The Biden administration had little to say Friday after Sen. Joe Manchin (D-WV) put the brakes on a slimmed-down version of President Biden’s massive social spending plan, which has been stalled for months.

“As you’ve heard us say many times before, we’re just not going to negotiate in public as it comes to climate change and the president’s climate change plan and how he’s going to get there,” press secretary Karine Jean-Pierre told reporters on Air Force One en route to Saudi Arabia.

“The president has always been very clear that he’s going to use every tool in his toolbox,  every authority that he has to make sure that we deal with the climate change – the climate crisis that we are currently in,” she added. “But as far as the negotiations, I’m just not going to say much more about that.” 

WASHINGTON, DC - JULY 11: White House Press Secretary Karine Jean-Pierre talks to reporters during the daily news conference in the Brady Press Briefing Room at the White House on July 11, 2022 in Washington, DC. Jean-Pierre talked about the upcoming Consumer Price Index report and the continued increases in inflation. (Photo by Chip Somodevilla/Getty Images)
White House press secretary Karine Jean-Pierre addressed concerns over Biden’s stalled social spending plan.
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Manchin reportedly told Senate Majority Leader Chuck Schumer (D-NY) this week he would only support a new version of the plan, dubbed Build Back Better, if it was limited to addressing pharmaceutical prices and extending federal subsidies for buying health care coverage — and left out new environmental regulations and tax increases on corporations and high earners.

The lawmaker’s objections became known after the Bureau of Labor Statistics announced Wednesday that the annual rate of inflation reached 9.1% in June, the highest level since November 1981.

Manchin has warned that he would not support new spending that he sees as inflationary, and used that rationale to justify killing the original version of Build Back Better in December.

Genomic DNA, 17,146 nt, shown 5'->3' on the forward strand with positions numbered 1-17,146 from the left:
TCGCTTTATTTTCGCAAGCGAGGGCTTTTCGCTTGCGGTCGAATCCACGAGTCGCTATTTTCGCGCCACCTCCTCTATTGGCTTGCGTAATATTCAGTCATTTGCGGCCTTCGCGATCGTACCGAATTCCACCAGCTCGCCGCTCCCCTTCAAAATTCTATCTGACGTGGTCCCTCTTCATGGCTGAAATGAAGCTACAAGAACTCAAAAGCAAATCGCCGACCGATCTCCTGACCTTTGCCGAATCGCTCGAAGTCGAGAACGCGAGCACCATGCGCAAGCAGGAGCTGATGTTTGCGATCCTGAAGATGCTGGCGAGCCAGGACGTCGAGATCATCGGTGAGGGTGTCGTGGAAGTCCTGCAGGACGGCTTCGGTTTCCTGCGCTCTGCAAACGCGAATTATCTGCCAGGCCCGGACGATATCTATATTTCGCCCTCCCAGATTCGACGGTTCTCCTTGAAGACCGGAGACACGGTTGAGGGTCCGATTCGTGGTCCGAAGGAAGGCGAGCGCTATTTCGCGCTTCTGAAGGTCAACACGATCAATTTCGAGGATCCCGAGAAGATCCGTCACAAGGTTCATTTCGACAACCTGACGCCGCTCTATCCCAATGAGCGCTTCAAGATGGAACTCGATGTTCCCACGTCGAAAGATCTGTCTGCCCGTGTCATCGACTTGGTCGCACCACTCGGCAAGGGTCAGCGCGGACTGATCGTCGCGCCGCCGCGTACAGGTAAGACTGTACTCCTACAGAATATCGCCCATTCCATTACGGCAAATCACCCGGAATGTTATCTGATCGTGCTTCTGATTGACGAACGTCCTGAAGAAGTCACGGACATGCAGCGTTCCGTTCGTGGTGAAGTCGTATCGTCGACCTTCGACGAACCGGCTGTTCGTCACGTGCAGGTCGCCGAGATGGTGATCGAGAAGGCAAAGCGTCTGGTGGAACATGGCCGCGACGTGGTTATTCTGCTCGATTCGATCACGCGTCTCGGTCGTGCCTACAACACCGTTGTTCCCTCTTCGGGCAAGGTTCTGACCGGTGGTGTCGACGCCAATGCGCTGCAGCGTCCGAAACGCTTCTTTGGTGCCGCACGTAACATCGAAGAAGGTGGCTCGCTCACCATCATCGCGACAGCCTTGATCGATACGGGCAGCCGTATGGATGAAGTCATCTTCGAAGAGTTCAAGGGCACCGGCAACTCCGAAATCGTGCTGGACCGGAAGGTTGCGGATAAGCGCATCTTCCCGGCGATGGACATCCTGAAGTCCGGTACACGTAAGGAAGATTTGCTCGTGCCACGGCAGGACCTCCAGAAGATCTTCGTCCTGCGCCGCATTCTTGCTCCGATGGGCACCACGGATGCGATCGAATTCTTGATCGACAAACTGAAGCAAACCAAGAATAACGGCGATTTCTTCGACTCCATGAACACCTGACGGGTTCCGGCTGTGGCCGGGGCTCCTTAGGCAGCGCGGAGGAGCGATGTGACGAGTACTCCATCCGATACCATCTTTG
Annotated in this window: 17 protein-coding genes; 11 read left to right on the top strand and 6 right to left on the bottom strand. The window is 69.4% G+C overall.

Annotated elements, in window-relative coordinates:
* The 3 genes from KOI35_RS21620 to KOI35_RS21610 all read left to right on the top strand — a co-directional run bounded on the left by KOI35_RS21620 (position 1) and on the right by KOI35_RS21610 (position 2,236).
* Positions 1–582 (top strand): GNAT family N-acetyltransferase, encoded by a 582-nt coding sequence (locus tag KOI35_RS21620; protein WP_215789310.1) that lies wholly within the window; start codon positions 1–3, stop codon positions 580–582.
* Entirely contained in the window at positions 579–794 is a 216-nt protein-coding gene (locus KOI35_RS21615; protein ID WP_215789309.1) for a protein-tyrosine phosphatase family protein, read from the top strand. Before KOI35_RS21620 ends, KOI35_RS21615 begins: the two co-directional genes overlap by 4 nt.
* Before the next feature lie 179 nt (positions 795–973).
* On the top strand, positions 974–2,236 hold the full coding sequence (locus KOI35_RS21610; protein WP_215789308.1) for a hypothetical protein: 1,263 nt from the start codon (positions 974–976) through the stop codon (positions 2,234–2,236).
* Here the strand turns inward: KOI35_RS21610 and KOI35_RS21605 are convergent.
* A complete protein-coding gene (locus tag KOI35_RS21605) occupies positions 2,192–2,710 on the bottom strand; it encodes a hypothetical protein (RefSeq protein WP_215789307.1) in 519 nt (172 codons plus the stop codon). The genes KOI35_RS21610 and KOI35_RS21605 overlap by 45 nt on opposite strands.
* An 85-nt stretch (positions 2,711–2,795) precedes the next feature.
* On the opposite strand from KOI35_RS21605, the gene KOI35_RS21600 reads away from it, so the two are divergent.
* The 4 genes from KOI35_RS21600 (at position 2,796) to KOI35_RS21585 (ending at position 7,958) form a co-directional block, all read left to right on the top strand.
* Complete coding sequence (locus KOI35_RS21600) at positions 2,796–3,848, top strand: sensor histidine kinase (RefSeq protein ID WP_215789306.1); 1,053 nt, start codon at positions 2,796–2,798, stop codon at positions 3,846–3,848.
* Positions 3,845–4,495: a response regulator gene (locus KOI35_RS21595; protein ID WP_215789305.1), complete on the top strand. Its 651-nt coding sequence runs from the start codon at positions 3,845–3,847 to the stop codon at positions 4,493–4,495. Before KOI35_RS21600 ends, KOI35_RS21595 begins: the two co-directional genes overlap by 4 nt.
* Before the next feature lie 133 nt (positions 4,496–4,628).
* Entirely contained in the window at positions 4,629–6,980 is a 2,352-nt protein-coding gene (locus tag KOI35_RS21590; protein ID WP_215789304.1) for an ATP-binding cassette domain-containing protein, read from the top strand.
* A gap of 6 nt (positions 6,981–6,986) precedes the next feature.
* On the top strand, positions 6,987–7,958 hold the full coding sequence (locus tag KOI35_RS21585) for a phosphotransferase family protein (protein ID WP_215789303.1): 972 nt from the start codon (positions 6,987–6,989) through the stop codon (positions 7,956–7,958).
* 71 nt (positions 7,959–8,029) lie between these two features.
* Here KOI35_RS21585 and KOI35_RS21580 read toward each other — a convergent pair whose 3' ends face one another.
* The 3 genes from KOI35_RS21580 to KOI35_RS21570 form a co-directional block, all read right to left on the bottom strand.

Sen. Joe Manchin, D-W.Va., speaks during a memorial for Hershel W. "Woody" Williams at the World War II Memorial Thursday, July 14, 2022 in Washington. Williams, the last remaining Medal of Honor recipient from World War II, died at age 98. (AP Photo/Jose Luis Magana)
Manchin stated he would only support the bill if it was limited to addressing pharmaceutical prices and extending federal subsidies for buying health care coverage, leaving out environmental regulations and tax increases.

However, the West Virginia pol has left the door open to supporting smaller versions of the bill and has held off-and-on talks with Schumer for months.

When pressed on whether the White House believed Manchin was “on the level” in the ongoing negotiations, Jean-Pierre avoided mentioning the senator by name or providing details about the discussions. 

US President Joe Biden delivers statements to the media with the Palestinian president after their meeting at the Muqataa Presidential Compound in the city of Bethlehem in the occupied West Bank on July 15, 2022. (Photo by AHMAD GHARABLI / AFP) (Photo by AHMAD GHARABLI/AFP via Getty Images)
The remarks from the Biden administration came as the president is on a foreign affairs trip in the Middle East.
AFP via Getty Images

“We’re going to continue to do the work and this is why, you know, this is why we feel that Congress needs to act,” she said. “We need to continue to push forward and lower prices for Americans when it comes to drug prices, when it comes to energy. And so we’re going to continue to have those negotiations and we’re going to continue to make sure that we call on Congress on that.” 

This story is developing.


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